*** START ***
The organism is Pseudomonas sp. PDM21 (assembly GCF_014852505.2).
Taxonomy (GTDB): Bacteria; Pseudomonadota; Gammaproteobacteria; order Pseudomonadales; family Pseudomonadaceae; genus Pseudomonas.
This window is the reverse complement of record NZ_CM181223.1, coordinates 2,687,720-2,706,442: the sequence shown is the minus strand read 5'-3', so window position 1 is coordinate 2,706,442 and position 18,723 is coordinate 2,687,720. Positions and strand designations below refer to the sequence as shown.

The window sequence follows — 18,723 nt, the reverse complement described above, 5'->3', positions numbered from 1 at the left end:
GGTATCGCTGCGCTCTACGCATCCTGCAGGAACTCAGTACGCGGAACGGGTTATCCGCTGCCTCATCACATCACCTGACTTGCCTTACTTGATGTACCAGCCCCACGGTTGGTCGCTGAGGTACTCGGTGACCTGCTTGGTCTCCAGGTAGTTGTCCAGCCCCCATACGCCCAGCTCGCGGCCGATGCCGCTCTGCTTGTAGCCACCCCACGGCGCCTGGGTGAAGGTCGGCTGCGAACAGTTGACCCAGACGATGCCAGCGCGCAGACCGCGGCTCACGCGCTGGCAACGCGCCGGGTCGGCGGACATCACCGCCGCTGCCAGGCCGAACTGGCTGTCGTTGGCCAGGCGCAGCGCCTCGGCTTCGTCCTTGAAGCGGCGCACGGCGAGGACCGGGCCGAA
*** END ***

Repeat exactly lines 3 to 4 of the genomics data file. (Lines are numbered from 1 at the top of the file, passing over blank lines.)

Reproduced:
This window is the reverse complement of record NZ_CM181223.1, coordinates 2,687,720-2,706,442: the sequence shown is the minus strand read 5'-3', so window position 1 is coordinate 2,706,442 and position 18,723 is coordinate 2,687,720. Positions and strand designations below refer to the sequence as shown.

The window sequence follows — 18,723 nt, the reverse complement described above, 5'->3', positions numbered from 1 at the left end: